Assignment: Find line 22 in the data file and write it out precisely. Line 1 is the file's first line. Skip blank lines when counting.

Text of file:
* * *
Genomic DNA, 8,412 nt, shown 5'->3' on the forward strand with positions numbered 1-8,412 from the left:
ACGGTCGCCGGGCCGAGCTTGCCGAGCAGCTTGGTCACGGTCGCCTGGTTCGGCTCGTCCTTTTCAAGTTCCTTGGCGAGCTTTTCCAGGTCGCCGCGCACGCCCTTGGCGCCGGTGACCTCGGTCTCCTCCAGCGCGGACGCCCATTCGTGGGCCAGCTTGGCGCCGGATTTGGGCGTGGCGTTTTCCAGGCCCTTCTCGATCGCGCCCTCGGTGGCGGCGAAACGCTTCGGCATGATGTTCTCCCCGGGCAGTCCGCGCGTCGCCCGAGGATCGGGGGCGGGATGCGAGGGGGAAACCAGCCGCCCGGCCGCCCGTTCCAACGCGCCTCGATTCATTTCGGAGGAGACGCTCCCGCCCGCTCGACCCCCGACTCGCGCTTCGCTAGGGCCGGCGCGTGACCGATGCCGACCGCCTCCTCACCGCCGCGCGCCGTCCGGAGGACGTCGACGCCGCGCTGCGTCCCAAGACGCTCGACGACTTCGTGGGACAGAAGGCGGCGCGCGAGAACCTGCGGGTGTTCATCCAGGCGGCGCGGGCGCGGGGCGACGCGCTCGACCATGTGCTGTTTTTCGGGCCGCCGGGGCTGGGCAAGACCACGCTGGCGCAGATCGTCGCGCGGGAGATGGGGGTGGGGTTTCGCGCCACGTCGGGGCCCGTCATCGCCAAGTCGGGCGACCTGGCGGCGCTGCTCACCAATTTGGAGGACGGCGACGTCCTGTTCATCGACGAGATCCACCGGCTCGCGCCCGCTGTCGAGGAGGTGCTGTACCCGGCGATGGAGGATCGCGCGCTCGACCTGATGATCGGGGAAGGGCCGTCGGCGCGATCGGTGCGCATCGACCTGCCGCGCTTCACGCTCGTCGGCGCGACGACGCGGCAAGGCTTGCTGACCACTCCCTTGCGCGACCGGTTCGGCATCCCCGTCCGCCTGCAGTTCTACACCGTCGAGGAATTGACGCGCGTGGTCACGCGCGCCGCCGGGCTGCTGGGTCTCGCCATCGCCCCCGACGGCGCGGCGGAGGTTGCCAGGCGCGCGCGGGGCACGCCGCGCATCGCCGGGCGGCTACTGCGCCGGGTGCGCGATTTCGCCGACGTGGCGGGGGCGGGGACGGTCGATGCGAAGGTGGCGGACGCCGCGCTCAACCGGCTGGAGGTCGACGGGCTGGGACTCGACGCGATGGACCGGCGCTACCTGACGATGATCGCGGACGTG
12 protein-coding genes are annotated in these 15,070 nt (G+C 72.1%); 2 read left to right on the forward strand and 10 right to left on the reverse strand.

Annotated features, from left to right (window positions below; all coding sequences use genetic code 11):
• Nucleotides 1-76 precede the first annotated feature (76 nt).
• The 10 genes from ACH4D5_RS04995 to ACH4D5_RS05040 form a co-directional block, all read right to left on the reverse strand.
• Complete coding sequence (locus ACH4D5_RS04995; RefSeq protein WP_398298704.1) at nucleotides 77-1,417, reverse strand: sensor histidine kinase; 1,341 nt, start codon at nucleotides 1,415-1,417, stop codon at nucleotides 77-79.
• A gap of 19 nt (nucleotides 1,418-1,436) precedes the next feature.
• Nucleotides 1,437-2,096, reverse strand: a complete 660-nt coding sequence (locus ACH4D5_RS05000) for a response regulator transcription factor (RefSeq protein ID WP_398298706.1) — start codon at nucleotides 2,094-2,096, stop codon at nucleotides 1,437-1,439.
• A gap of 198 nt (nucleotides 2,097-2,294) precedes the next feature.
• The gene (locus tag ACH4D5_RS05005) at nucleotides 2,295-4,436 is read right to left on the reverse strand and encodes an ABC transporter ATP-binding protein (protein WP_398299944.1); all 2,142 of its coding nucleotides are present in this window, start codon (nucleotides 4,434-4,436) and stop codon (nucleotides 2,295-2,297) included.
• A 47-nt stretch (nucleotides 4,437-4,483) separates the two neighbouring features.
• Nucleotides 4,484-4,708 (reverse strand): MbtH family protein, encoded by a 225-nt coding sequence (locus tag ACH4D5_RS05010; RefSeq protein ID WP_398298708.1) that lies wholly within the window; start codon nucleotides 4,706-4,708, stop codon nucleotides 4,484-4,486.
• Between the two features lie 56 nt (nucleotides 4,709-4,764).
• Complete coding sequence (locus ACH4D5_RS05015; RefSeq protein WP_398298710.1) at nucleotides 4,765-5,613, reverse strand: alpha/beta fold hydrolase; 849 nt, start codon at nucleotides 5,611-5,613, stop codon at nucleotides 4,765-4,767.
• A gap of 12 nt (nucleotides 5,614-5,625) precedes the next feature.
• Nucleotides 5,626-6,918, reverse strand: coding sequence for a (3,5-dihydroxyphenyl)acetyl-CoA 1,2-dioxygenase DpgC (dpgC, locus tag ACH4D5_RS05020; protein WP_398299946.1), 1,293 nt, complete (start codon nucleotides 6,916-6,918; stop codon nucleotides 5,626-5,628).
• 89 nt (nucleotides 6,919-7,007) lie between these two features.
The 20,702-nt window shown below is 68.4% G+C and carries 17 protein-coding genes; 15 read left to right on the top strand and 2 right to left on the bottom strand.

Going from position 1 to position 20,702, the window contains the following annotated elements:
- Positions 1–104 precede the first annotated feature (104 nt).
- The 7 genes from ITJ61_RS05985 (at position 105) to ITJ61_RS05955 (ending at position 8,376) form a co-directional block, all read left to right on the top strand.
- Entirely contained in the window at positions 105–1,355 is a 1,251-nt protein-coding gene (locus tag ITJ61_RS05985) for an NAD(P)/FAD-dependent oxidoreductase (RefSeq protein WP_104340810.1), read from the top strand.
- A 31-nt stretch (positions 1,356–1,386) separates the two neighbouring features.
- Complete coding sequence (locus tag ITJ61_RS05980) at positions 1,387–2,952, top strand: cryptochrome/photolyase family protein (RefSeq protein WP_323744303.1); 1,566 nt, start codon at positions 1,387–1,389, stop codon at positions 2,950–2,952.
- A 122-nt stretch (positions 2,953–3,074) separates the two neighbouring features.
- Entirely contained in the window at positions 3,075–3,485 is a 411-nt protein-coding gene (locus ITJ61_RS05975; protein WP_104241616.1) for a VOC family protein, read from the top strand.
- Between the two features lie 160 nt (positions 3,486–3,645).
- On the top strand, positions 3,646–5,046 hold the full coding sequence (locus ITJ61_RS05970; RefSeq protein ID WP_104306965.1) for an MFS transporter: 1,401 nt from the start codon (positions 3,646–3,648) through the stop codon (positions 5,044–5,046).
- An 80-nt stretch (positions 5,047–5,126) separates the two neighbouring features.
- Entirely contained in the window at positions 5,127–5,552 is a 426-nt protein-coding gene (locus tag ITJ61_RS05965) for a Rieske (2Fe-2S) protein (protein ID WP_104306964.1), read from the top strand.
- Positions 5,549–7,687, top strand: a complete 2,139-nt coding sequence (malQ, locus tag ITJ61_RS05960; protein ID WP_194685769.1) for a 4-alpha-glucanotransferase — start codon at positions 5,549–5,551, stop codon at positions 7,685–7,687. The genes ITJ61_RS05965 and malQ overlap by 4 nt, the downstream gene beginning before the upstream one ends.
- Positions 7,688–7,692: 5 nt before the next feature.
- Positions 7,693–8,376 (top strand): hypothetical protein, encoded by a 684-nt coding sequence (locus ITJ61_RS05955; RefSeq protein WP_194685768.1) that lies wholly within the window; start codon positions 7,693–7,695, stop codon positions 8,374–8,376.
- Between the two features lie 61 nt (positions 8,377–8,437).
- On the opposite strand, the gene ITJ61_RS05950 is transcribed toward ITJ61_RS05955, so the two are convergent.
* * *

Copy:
- The 7 genes from ITJ61_RS05985 (at position 105) to ITJ61_RS05955 (ending at position 8,376) form a co-directional block, all read left to right on the top strand.